Publications by authors named "Mohamed Fikry Yosif Kasem"

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Prophylactic vaginal dinoprostone administration six hours prior to copper-T380A intrauterine device insertion in nulliparous women: A randomized controlled trial.

Contraception 2020 03 4;101(3):162-166. Epub 2019 Dec 4.

Department of Obstetrics and Gynecology, Faculty of Medicine, Cairo University, Cairo, Egypt.

Objective: To determine the effectiveness of 3 mg vaginal dinoprostone administered six hours prior to copper intrauterine device (IUD) insertion compared to placebo in increasing ease of insertion and reducing insertion pain among nulliparous women.

Study Design: This was a single-center double-blinded randomized controlled trial (RCT). We randomly divided the two hundred nulliparous women requesting a copper T380A IUD to receive 3 mg vaginal dinoprostone or placebo six hours before IUD insertion. The primary outcome was provider ease of insertion. Patients reported their perceived insertion pain using a 10 cm visual analog scale (VAS). We also reported number of failed IUD insertions.

Results: Baseline characteristics were similar between groups. Ease of insertion score was lower in dinoprostone group than placebo group (3.6 ± 2.5 vs. 5.4 ± 2.8; p < 0.01) denoting easier insertion for clinicians in dinoprostone group. Mean pain score during copper IUD insertion was lower in dinoprostone group (3.7 ± 2.3 vs. 5.0 ± 2.8; p < 0.01). Failed IUD insertion occurred in two cases of dinoprostone group (2%) versus four cases in control group (4%) (p-value; 0.68).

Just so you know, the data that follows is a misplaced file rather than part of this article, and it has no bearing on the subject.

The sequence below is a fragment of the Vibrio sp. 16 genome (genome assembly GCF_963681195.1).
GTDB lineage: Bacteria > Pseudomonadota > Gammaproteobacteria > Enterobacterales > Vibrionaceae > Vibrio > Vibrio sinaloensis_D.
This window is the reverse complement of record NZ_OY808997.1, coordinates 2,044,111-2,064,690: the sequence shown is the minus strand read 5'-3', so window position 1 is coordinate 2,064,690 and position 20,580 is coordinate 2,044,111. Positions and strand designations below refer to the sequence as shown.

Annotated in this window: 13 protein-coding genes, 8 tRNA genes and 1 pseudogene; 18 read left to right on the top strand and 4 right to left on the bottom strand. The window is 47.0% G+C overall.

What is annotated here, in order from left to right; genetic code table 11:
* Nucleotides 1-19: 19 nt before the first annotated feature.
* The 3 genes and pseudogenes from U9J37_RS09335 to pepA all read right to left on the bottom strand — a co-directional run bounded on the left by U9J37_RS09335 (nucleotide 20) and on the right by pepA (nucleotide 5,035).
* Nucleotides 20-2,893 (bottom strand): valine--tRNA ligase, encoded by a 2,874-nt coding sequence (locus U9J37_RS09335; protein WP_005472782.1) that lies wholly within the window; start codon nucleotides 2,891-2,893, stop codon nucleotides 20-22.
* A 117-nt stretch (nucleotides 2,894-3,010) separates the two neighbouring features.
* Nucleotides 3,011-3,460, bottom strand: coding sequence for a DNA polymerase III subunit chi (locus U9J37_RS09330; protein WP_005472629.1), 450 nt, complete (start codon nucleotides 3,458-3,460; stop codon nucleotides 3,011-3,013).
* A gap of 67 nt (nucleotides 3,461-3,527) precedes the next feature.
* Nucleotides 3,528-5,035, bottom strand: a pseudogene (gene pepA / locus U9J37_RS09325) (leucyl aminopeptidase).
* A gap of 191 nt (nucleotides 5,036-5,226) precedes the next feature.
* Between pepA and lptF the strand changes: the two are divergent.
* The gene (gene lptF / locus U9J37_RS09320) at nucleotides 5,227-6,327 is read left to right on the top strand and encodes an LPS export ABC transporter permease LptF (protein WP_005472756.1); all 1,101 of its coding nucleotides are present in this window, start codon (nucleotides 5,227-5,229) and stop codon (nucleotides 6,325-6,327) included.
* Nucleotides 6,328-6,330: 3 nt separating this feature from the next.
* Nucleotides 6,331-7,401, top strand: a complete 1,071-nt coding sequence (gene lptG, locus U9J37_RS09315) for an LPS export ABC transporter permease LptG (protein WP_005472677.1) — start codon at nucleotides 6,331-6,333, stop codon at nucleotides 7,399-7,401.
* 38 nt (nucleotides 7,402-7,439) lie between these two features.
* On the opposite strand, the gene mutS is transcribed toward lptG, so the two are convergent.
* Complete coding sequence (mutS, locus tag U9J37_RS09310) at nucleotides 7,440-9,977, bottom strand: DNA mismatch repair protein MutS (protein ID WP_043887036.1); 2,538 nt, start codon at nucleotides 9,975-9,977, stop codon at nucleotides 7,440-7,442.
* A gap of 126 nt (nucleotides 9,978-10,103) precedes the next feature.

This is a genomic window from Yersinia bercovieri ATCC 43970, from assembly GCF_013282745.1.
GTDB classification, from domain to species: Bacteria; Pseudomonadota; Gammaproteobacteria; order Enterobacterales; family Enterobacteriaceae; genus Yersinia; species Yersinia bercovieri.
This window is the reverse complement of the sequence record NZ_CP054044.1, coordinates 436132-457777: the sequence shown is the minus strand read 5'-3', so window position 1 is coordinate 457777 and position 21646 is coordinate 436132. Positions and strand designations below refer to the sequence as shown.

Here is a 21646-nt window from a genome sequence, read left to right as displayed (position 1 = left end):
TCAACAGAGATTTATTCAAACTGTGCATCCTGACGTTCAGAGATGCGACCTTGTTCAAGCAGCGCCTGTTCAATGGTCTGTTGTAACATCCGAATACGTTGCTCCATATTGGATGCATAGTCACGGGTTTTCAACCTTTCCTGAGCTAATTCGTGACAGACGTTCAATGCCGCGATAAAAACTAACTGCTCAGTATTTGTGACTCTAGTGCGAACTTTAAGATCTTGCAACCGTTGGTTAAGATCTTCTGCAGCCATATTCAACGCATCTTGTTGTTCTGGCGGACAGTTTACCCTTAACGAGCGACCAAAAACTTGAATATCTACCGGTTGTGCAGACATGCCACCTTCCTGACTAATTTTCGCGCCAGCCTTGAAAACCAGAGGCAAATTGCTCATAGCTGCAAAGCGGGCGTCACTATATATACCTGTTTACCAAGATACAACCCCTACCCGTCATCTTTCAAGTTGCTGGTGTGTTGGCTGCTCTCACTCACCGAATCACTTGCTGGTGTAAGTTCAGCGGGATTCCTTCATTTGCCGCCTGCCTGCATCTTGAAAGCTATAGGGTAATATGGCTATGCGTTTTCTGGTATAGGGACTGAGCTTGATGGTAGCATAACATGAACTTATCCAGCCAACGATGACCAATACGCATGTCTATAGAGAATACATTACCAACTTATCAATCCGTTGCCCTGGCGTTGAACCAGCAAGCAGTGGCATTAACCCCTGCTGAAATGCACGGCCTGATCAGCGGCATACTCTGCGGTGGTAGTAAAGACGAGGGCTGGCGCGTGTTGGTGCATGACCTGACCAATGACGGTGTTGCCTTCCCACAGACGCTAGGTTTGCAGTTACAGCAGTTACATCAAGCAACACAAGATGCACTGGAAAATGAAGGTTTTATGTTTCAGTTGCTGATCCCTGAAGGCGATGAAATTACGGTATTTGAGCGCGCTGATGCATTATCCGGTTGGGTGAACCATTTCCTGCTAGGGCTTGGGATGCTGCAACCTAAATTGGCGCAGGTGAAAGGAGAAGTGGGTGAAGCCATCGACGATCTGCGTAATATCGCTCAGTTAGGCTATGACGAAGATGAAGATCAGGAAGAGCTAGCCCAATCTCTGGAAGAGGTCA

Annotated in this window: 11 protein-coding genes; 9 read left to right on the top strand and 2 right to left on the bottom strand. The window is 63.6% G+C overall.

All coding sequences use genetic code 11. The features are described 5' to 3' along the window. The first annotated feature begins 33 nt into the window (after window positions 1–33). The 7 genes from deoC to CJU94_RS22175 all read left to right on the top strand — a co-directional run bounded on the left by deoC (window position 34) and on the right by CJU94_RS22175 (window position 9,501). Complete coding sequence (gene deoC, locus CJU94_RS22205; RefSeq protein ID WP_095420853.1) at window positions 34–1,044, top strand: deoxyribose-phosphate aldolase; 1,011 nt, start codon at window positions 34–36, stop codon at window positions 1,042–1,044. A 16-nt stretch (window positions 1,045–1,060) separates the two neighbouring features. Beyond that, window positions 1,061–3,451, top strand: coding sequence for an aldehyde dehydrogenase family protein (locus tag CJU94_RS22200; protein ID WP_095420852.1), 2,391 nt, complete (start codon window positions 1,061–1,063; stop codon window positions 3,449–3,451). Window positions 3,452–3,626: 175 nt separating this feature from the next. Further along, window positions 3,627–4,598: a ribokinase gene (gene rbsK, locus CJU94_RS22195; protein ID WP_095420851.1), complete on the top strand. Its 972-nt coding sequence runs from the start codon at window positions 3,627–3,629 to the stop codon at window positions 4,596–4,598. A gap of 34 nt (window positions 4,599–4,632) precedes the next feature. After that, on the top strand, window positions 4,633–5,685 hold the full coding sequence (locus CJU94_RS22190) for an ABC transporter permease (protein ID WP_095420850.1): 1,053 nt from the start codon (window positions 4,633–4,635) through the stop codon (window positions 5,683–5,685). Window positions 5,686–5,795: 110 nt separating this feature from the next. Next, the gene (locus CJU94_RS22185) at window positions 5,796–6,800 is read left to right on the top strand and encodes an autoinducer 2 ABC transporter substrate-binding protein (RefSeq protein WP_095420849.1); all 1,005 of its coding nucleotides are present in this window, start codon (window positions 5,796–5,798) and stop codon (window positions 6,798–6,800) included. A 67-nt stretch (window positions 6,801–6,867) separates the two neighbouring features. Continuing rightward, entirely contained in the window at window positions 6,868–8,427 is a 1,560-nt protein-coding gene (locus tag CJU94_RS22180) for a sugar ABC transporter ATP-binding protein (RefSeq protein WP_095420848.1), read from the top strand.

Conclusions: Although vaginal dinoprostone administration six hours prior to copper IUD insertion in nulliparous women leads to an easy IUD insertion, we do not routinely advise it as the reduction in IUD insertion pain scores with vaginal dinoprostone lacked clinical significance.

Implications: In settings where it is feasible to provide dinoprostone vaginally six hours before copper IUD insertion, clinicians will find insertion easier, and nulliparous women may experience somewhat less pain during the procedure. Where waiting six hours is practical, this may prove to be useful.
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http://dx.doi.org/10.1016/j.contraception.2019.10.012DOI Listing
March 2020
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